their application's user interface.  They can also use the mouse to
graphically connect these user-interface objects to the objects in the guts
of their application.  NextStep provides a basic set of objects, to which
developers can add their own objects or objects created by others.

Users benefit from NextStep in a number of ways.  First, the user interface
obviates the need to learn complicated UNIX commands.  Also, because all
applications are built from the same basic set of objects, there is a
consistent, high-quality interface to all of them.  As a result, once users
have mastered one application, other applications are easy to learn.  Also,
because programmers can develop products quicker and easier under NextStep,
users are likely have a wider range of products, in a shorter amount of
time, from which to choose.

NextStep and IBM

When NeXT introduced the developer version of the NeXT-TM Computer in
October 1988, the company also announced that IBM had licensed NextStep.
Recently, IBM announced that it will offer NextStep as a UNIX application
environment for the office market.  NextStep will join OSF/Motif as a
graphical user interface for IBM's 80386/80486 PS/2-TM and RISC computers
running AIX-TM, IBM's UNIX operating system.  IBM will support the same
application programming interface (API) as NextStep, providing compatibility
and consistency to help customers learn to use new NextStep applications.
Because the NextStep environment offered by IBM is the same as NextStep on
NeXT's own computers, developers can offer a single application on both
machines, resulting in a much larger market for their efforts.

The Fluegelman Award was established in 1986 to commemorate Andrew
Fluegelman's contribution to the software field.  Fluegelman developed
PC-Talk, the first easy-to-use and powerful communications program for the
IBM PC.  His concept of "freeware" remains one of the most innovative means
of sharing and marketing software.  An annual award and cash prize is made
possible through the Andrew Fluegelman Fund, based in San Francisco.

NeXT, Inc., of Redwood City, Calif., was founded in 1985 to develop
innovative, personal and affordable computing solutions for the 1990s and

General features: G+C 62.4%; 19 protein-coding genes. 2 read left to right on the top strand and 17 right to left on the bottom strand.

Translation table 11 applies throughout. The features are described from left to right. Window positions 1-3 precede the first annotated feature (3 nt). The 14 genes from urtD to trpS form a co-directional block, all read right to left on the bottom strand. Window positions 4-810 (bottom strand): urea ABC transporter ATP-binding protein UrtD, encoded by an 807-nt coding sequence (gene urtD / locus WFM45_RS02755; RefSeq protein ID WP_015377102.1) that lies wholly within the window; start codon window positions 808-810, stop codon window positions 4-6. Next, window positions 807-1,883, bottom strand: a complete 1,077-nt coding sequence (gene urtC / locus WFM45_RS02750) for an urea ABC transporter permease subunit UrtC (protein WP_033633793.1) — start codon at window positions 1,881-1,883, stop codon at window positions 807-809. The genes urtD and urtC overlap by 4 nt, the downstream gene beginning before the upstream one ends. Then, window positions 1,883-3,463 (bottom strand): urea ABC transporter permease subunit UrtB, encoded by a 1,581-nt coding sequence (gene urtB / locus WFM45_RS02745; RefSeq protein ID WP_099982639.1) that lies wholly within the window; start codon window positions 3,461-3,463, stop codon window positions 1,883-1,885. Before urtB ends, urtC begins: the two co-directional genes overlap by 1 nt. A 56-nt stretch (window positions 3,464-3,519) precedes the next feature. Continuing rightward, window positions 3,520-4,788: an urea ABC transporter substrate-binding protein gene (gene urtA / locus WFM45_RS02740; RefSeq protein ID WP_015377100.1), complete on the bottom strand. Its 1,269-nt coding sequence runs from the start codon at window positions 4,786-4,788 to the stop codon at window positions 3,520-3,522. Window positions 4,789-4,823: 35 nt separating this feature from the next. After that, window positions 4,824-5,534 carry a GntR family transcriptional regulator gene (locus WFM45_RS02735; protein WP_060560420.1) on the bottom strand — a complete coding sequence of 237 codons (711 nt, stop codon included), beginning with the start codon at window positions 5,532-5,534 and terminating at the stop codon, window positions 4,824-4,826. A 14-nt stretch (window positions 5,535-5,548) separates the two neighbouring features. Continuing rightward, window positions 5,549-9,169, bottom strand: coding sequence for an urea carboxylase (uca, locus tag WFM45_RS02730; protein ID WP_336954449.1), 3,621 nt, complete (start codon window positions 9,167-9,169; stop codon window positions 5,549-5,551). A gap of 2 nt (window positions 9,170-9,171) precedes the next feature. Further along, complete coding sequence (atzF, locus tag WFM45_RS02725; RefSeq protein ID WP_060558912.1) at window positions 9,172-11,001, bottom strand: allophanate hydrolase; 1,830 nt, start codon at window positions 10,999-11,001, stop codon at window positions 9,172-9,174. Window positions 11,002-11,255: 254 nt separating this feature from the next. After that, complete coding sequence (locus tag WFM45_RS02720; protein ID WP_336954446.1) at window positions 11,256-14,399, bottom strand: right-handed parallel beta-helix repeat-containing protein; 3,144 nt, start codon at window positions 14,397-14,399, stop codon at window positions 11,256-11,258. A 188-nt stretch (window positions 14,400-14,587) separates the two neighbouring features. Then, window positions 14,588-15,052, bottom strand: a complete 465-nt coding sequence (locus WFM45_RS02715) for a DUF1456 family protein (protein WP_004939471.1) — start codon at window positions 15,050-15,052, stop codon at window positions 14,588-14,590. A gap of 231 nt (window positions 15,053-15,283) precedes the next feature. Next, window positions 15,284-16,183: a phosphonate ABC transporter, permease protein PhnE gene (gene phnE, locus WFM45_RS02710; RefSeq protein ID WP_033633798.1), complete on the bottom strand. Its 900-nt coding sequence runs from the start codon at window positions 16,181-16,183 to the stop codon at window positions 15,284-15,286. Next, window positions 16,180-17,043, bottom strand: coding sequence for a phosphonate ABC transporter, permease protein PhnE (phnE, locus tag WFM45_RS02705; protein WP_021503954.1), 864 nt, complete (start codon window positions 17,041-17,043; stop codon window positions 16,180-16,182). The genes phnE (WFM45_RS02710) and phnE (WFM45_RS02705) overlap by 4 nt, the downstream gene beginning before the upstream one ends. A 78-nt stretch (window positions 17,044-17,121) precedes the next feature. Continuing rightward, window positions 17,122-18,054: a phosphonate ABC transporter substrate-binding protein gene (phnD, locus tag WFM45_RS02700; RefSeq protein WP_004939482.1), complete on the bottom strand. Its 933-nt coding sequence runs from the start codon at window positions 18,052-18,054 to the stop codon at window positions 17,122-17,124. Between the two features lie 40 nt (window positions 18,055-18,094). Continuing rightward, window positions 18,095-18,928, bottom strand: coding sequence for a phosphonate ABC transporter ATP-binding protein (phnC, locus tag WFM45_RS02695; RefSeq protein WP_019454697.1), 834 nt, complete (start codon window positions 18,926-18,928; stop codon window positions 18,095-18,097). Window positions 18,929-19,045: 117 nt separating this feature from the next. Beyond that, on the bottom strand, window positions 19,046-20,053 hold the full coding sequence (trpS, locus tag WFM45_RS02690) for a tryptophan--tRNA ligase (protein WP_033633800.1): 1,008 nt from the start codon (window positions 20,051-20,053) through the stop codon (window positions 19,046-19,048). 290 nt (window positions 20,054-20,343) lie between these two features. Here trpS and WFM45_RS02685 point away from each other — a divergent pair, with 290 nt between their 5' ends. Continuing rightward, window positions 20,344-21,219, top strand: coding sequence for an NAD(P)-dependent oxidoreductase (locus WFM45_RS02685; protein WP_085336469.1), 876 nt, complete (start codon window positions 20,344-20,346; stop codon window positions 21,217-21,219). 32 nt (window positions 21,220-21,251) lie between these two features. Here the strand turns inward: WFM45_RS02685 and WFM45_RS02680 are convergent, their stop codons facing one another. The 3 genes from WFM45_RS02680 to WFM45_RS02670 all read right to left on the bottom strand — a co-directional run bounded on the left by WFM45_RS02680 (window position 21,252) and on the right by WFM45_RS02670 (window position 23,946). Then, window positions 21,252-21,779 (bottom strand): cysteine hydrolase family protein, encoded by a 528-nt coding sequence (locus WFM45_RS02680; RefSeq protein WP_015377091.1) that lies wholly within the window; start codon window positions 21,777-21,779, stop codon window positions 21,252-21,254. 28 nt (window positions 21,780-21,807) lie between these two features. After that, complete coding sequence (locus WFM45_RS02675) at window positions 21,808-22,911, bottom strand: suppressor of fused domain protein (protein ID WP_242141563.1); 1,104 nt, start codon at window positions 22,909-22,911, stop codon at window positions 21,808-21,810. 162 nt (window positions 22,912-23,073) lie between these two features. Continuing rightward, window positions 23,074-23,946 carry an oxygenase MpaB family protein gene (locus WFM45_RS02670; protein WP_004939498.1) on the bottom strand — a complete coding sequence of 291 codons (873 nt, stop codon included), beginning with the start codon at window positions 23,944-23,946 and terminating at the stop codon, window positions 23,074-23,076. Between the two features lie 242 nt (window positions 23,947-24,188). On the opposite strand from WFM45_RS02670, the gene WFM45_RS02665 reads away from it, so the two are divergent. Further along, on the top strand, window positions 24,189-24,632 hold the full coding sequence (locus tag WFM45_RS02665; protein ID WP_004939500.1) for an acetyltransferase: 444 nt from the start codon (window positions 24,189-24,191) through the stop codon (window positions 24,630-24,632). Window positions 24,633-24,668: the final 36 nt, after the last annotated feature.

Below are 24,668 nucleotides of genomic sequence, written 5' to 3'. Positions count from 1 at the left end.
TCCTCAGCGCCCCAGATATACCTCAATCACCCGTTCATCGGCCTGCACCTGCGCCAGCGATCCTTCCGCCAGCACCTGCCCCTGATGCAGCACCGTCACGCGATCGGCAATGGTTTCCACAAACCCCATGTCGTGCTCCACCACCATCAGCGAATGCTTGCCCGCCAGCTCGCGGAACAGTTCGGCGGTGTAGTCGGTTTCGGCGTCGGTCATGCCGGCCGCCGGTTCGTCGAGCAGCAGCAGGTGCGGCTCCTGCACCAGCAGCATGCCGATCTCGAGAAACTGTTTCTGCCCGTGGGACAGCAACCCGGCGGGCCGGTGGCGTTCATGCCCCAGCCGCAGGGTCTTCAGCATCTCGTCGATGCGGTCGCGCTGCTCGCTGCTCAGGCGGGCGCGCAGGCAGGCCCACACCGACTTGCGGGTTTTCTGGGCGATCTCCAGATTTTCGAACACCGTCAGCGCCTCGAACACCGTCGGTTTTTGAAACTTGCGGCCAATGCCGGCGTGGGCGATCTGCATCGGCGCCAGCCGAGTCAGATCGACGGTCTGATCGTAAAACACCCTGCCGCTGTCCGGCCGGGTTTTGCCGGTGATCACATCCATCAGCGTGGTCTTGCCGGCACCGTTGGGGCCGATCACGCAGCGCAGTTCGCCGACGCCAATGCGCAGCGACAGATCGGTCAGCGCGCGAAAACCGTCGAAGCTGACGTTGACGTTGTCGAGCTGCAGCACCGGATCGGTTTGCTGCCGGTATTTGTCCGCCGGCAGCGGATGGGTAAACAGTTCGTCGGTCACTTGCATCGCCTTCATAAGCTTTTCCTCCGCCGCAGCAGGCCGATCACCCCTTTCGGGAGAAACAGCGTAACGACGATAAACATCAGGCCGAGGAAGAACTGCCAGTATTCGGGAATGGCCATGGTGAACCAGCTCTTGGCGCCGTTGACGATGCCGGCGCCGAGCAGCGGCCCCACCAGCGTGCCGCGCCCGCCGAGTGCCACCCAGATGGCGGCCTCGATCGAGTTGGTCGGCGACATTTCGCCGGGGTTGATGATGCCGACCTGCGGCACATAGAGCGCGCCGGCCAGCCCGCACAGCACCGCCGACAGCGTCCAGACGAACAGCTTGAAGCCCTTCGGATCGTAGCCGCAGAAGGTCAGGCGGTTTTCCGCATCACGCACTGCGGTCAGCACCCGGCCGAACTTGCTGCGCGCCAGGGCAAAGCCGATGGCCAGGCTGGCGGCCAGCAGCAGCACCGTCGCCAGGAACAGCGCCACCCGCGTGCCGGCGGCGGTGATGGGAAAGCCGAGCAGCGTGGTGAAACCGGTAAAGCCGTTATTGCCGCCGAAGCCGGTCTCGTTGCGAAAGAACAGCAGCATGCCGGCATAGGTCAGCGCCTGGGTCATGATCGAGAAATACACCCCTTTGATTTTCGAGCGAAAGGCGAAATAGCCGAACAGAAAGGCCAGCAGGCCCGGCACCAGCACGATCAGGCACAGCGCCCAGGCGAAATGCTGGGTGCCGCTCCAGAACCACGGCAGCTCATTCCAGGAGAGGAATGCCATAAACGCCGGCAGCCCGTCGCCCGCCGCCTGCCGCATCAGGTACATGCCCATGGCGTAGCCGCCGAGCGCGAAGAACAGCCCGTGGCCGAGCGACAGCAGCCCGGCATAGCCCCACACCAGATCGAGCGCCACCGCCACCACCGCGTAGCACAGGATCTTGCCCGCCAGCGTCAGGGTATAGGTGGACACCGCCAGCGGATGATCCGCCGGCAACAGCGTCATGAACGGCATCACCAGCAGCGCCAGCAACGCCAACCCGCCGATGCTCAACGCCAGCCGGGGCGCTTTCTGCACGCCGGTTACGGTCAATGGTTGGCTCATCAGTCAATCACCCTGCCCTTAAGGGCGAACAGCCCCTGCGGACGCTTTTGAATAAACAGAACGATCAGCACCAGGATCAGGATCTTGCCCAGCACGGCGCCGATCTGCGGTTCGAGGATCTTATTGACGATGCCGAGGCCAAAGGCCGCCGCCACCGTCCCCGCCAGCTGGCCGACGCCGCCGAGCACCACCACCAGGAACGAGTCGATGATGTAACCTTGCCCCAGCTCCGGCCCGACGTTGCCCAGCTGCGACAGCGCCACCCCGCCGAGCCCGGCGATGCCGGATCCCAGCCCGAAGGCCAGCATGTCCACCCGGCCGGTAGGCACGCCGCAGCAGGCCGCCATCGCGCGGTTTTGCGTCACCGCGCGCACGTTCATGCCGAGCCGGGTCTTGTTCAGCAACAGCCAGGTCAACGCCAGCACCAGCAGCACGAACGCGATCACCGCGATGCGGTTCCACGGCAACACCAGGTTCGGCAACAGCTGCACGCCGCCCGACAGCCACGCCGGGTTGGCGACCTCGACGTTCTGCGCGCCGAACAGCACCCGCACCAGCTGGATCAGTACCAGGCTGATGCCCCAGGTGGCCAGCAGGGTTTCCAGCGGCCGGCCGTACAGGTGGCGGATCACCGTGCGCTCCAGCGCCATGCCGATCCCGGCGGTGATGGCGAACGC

beyond.  The privately held company began shipping the NeXT Computer with
1.0 system software in September 1989 to customers in a wide range of
business, government and academic environments.  The computer is available
from Businessland throughout North America and the United Kingdom, from
Canon Inc. in Asia and directly from NeXT for selected university and
federal customers and authorized developers.


NeXT, Application Kit, Interface Builder, and Workspace Manager are
trademarks of NeXT, Inc.  NextStep is a registered trademark of NeXT, Inc.  

All other names marked by TM and (R) are trademarks or tradenames of their
respective software manufacturers.
-- 
Avadis Tevanian, Jr.    (Avie)
Manager, System Software
NeXT, Inc.
a...@NeXT.COM

			        About USENET

USENET (Users’ Network) was a bulletin board shared among many computer
systems around the world. USENET was a logical network, sitting on top
of several physical networks, among them UUCP, BLICN, BERKNET, X.25, and
the ARPANET. Sites on USENET included many universities, private companies
and research organizations. See USENET Archives.

		       SCO Files Lawsuit Against IBM

March 7, 2003 - The SCO Group filed legal action against IBM in the State 
Court of Utah for trade secrets misappropriation, tortious interference, 
unfair competition and breach of contract. The complaint alleges that IBM 
made concentrated efforts to improperly destroy the economic value of 
UNIX, particularly UNIX on Intel, to benefit IBM's Linux services 
business. See SCO vs IBM.

The materials and information included in this website may only be used
for purposes such as criticism, review, private study, scholarship, or
research.

Electronic mail:			       WorldWideWeb:
   tech-insider@outlook.com			  http://tech-insider.org/